Friday, June 19, 2015

Mark Venturini : Blazing Saddles Redux

The other night I actually found a TV station airing Blazing Saddles, Mel Brooks’ hilarious 1974 spoof of Hollywood Westerns, in all its full whacky splendor. It had been years since I’d last seen the movie, so obviously I had to plop myself down in front of the TV and relive some teenage memories. I can’t believe the movie has been out for over 40 years! Ouch!

A few minutes and a few chuckles into the movie, something hit me (and it wasn’t Mongo’s right hook). I realized that Blazing Saddles could never be made today in our hypersensitive, political-correctness-gone-amok world. The movie is completely and shamelessly politically incorrect. It is a daring, irreverent satire that doesn’t tiptoe around provocative issues. Rather it smacks you right in the face with issues of bigotry and racism that still haunt us today. It forces each of us to confront our own preconceptions and biases, only it does so in such an over-the-top hysterical way. Who can ever forget the arrival of newly appointed Sheriff Bart into Rock Ridge or Gene Wilder’s Waco Kid or Mango’s iconic horse punch or Lili von Shtupp singing I’m Tired? Through it all, there was Mel Brooks using outrageous characters and scenes to make us laugh while exposing our own thinly veiled prejudices.

All this was lost to me as a sixteen year-old watching the movie at the old Casino Theater in Vandergrift PA. At the time I was more interested in emulating the infamous campfire & beans scene with my friends. Now, so many decades later, watching the movie with the eyes of a writer, I applaud Mr. Brooks for his daring. As fiction writers we want to entertain, but we also want to enlighten without being preachy. We want to confront issues that are important to us like hate or intolerance, pollution, corporate greed (what have you) without being too heavy-handed. We want to touch and we want to teach.
Blazing Saddles is a social commentary and pure madcap genius rolled into one.

The movie was nominated for three Academy Awards, and is ranked No. 6 on the American Film Institute's 100 Years...100 Laughs list. In 2006, it was deemed "culturally, historically, or aesthetically significant" by the Library of Congress and was selected for preservation in the National Film Registry.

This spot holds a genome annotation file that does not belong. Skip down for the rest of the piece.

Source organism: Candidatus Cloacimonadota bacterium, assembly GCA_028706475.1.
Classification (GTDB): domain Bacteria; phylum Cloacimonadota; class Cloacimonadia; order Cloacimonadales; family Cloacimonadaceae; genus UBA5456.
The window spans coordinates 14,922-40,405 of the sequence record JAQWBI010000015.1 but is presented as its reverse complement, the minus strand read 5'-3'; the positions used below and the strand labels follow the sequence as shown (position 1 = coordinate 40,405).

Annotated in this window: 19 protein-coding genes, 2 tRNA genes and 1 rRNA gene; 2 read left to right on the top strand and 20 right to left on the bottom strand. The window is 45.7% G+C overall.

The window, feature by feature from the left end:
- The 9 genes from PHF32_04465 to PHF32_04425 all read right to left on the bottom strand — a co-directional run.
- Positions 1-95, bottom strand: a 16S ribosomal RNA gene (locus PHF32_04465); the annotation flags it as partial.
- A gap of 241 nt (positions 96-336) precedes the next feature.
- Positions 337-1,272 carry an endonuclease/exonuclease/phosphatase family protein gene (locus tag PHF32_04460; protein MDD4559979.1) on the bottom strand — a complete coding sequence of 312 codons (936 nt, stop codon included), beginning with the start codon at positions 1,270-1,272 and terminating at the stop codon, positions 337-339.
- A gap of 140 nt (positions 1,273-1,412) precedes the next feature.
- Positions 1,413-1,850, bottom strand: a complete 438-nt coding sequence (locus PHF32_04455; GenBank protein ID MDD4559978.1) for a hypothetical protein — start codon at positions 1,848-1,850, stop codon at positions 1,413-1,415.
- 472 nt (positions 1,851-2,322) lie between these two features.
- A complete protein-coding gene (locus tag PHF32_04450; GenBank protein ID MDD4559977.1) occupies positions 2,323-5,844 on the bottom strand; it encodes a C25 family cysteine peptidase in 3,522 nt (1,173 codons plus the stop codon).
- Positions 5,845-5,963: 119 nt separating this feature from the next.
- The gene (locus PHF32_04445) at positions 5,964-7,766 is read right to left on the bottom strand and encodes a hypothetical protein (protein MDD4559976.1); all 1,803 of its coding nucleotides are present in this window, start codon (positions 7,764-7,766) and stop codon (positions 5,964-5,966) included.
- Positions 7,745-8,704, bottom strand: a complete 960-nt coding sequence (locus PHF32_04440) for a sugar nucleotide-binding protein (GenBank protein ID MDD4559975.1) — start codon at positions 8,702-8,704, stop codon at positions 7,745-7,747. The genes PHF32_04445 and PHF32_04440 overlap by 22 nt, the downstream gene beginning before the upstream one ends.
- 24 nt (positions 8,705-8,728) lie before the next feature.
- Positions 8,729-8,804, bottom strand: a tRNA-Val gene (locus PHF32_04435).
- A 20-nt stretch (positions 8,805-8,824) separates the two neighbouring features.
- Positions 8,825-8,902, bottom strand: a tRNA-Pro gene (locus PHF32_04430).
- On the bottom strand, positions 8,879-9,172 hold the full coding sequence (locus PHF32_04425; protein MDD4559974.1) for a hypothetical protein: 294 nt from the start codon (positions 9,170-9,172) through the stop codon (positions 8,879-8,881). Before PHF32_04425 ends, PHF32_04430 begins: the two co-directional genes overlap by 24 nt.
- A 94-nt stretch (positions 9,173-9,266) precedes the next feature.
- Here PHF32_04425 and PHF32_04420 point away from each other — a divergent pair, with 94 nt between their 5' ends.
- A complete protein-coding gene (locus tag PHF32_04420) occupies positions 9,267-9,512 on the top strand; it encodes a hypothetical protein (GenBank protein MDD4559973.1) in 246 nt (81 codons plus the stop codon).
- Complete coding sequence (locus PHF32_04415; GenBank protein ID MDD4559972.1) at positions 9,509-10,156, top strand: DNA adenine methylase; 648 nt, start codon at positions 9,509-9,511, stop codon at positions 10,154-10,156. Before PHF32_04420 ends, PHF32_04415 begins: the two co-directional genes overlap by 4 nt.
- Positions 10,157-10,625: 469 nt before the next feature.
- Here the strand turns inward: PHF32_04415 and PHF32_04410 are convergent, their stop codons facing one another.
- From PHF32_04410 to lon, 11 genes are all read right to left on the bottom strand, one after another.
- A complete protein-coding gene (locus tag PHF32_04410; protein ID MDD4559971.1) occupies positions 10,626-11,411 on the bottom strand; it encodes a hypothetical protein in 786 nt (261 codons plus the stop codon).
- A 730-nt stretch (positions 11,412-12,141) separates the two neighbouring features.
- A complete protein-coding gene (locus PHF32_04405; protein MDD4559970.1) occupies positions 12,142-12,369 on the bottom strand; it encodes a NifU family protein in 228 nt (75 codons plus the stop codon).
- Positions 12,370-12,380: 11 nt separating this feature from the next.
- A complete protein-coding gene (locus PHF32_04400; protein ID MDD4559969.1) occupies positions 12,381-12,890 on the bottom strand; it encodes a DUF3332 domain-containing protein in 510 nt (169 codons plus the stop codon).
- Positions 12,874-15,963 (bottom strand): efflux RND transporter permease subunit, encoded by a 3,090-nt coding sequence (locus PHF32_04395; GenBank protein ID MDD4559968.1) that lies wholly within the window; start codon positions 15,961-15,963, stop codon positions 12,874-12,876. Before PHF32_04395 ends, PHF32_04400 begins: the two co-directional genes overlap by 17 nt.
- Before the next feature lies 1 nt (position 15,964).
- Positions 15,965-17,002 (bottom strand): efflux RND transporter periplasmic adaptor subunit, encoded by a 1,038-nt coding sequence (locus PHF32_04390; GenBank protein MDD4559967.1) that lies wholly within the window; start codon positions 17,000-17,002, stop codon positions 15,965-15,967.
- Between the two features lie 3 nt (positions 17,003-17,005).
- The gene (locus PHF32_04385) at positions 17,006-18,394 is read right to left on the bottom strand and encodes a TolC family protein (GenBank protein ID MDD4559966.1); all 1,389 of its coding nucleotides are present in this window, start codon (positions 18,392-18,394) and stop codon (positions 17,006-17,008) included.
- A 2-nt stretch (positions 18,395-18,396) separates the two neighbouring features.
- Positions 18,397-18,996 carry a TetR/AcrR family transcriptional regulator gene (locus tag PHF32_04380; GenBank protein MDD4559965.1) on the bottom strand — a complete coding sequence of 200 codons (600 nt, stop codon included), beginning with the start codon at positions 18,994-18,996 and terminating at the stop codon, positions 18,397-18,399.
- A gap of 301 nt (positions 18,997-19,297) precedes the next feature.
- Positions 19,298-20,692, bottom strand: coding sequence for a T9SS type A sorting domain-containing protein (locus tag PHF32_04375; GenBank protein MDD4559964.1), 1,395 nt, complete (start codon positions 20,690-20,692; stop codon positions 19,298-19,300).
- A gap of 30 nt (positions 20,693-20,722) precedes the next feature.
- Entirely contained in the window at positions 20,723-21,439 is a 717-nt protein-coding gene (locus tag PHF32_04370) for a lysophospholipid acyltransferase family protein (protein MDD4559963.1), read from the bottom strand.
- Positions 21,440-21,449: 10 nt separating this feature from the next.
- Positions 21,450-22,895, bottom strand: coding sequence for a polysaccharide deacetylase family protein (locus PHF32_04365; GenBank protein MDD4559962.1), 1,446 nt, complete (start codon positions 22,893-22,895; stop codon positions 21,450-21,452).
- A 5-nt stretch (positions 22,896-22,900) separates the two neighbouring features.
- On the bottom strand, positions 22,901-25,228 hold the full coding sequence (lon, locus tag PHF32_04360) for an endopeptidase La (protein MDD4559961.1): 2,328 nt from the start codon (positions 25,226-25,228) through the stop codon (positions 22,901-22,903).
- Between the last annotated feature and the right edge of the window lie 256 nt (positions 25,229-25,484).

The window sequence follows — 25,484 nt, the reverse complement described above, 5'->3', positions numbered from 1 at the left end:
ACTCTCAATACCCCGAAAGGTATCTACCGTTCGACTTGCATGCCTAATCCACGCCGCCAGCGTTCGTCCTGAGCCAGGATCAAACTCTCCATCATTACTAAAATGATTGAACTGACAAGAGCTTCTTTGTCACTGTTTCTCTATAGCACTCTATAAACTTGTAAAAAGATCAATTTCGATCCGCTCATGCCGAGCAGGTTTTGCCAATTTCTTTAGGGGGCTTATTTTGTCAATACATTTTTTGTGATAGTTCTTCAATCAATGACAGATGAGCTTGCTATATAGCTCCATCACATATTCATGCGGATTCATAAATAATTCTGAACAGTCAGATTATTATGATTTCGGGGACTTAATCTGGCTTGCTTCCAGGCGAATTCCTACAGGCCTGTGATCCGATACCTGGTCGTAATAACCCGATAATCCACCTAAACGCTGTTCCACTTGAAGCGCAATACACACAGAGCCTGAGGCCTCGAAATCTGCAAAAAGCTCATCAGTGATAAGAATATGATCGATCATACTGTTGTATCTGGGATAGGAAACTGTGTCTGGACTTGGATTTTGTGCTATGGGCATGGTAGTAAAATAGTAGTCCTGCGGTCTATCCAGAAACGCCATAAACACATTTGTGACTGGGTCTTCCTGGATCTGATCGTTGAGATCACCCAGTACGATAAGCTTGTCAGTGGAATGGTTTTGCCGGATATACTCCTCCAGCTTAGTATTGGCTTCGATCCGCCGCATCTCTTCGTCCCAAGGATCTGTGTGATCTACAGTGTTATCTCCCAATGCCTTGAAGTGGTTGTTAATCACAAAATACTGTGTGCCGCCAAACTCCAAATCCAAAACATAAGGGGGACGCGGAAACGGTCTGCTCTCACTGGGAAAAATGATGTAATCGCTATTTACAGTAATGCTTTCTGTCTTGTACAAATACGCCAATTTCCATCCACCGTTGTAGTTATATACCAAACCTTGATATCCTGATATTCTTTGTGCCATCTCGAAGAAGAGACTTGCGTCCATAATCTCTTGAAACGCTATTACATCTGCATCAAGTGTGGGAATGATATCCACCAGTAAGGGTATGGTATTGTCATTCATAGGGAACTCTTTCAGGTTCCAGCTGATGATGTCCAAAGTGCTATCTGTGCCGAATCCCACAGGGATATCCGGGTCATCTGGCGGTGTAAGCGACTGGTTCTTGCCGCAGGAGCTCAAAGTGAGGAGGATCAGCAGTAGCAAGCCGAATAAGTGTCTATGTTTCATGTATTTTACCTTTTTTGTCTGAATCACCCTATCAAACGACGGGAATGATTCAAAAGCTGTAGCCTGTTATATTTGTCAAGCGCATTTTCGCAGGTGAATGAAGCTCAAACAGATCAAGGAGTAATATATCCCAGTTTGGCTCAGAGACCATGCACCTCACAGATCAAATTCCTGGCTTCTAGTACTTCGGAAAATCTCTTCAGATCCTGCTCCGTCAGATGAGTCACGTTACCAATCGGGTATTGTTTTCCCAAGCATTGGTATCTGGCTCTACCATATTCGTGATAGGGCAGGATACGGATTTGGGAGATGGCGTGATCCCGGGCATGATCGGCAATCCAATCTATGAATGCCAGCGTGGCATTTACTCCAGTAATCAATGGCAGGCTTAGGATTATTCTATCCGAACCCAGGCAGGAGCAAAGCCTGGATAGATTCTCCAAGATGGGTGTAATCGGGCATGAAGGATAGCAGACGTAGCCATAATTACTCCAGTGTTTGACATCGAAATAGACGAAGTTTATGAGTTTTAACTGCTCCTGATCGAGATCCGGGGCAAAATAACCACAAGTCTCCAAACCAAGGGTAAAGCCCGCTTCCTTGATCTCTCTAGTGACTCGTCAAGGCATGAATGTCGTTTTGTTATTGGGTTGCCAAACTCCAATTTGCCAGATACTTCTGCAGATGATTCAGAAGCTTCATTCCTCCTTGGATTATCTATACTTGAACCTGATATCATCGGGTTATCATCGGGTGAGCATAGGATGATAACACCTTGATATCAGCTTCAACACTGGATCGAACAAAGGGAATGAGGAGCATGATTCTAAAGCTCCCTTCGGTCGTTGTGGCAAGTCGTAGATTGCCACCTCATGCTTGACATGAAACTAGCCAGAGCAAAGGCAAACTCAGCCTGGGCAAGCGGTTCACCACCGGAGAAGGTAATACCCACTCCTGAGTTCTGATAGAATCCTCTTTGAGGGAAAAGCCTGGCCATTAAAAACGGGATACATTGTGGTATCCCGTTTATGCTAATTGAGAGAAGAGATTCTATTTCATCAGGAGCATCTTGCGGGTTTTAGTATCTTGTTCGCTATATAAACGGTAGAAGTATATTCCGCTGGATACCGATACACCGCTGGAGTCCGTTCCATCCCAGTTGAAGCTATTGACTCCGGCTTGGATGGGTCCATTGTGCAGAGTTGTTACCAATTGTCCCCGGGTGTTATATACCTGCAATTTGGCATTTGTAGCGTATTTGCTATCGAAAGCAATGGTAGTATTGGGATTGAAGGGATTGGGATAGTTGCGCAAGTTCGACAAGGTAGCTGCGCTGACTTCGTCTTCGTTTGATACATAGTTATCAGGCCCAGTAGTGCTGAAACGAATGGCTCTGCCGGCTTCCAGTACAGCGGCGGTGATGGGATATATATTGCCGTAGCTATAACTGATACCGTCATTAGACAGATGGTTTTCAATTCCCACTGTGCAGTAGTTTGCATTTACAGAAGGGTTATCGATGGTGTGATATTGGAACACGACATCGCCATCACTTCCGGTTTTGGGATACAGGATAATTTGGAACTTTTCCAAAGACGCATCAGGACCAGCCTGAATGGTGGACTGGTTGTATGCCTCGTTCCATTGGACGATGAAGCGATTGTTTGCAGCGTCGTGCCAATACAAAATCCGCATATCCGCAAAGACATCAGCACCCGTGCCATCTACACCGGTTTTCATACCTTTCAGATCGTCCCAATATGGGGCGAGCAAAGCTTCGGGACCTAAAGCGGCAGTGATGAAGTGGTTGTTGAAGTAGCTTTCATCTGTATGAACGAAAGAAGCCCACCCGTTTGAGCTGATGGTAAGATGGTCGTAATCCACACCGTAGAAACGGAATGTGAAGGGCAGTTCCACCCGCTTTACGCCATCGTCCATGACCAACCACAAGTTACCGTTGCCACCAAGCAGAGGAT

Not bad for a movie that today no one would dare make. Well done, Mr. Brooks.

Hi, I'm Mark Venturini, author of fantastical story for both children and adults. Will you join me as we journey through the Place between Places, that magical place between here and there? Perhaps you've seen a few of my shorter stories or flash fiction pieces over the years. I live in Southwestern PA, where I am happiest taking long walks with my wife, Kathy, and our dog, Bella. I love kayaking and backpacking through the back-country with close friends . . . and of course reading fantasy.

Check out my blog, Journey Through the Place Between Places, where I chat about anything that strikes my fancy:

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  1. Blazing Saddles literally saved my life. I was a young woman in trouble and on the verge of suicide. I wandered the streets in a large unfamiliar city and came to a theatre. I went in, not even aware of what was playing. I sat down and laughed till I cried. When I left there I realized life wasn't so hopeless and whatever came I could cope. God gave us laughter to heal. Thank you Mel Brooks and all those involved!

  2. That is such an awesome testimony, Marcia. Thank you for sharing. I guess the old adage is true: God does work in mysterious ways. He used Mongo and Hedley Lamarr, and Sheriff Bart and Mel Brooks to point you in a wonderful new directions!